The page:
Cryotherapy Deep Dive – Pigmentation
A new series of posts diving into the science behind treating skin lesions with Cryotherapy. This week we cover Hyperpigmentation!
Pigmentation occurs when skin increases the production of melanin, the chemical which gives colour to the skin. When this occurs naturally due to sun exposure or deliberate exposure to artificial UV light the skin will colour all over in tanning.
This may occur in spots (macules) or patches, then appear darker than the surrounding skin, when some melanitic cells overproduce pigment, compared to the surrounding skin cells. This is a very common condition and affects all skin types.
How skin pigment is formed
Melanogenisis is the technical name for this process, and we tend to refer to this as skin tanning.
Melanin is the pigment in the skin, which is produced in response to sunlight, specifically UV light. The melanin absorbs the harmful UV light to prevent it from passing into the deep layers of the epidermis and causing mutation in the skin stem cells which would lead to malignant cells being produced.
Melanin is produced by specialised cells in the basal layers of the epidermis, called melanocytes.
There are 2 types of cells EUMELANIN which are the coloured cells and are brown/black in colour and are the cells that cause hyperpigmentation by producing more melanosome organelles into the skin cells. PHEOMELANIN is reddish in colour and provides very little protection as they do not produce melanosomes. They both have a tentacle-like structure, whereby the long dendritic protrusions pass melanin into 30+ keratinocyte cells, which then bring the pigment to the skin layers and eventually to the surface of the skin. When the melanocyte cells come under high levels of exposure to skin light (UV) they become more active due to energy excitation and produce more pigment which then colours the cells darker.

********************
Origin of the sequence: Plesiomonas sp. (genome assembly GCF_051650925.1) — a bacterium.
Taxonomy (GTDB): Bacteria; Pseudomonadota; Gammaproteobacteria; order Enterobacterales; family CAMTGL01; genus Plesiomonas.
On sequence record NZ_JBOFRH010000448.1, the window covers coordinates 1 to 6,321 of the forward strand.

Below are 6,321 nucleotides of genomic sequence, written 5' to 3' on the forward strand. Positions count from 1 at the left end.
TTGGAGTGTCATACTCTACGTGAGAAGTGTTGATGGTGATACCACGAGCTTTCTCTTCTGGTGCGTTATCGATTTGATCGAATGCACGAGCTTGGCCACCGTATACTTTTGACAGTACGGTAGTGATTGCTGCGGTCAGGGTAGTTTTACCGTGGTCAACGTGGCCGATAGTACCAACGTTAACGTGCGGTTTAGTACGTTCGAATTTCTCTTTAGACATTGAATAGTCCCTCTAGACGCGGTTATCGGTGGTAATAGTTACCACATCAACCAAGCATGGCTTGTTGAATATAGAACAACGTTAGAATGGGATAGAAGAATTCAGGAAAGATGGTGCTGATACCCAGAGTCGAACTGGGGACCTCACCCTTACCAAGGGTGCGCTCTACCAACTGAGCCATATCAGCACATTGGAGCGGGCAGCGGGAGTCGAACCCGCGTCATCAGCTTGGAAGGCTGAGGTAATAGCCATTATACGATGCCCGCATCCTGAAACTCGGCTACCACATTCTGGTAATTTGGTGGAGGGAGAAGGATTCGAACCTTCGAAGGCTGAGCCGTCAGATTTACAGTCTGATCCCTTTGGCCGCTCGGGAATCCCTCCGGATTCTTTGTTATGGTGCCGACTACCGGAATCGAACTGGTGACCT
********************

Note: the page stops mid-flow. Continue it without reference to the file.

Hyperpigmentation of the skin is a key sign of photodamage and can lead to signs of aging.
The darker the cells become the less light (UV) energy passes through to the deeper layers of the skin to cause damage.
This pigmentation may also be caused by other types of trauma to the skin:
• Post inflammatory hyper/hypo pigment
• Postprocedural (medical procedure)
• Hormonal (melasma)
• Underlying disease (Addisons)
Superficial pigmentation such as minor sun damage, (‘age’ spots or solar lentigo) are amongst the most easily treated pigment to be treated. They are very easy and safe to treat with cryotherapy, and the results will usually be permanent as long as the client avoids further sun damage by using high factor sunblock or by covering up.
Large patches will need several sessions of treatment, which may take a long time to achieve results overall, due to the time taken for the skin to return to normal after each treatment session. (4-6 weeks).
The treatment is straightforward with freezing of the cells to cause superficial Cryonecrosis of the affected pigmented cells. This kills those cells containing the additional melanosomes and the healing process replaces them with new cells with normal amounts of melanosomes, thereby removing the hyperpigmented area.
Some hyperpigmentation is unsuitable for Cryotherapy treatment, such as when due to underlying disease or disorder (e.g. Addisons). Or when due to hormonal conditions (e.g. melasma,) may recur.
Found out more about our Cryotherapy courses here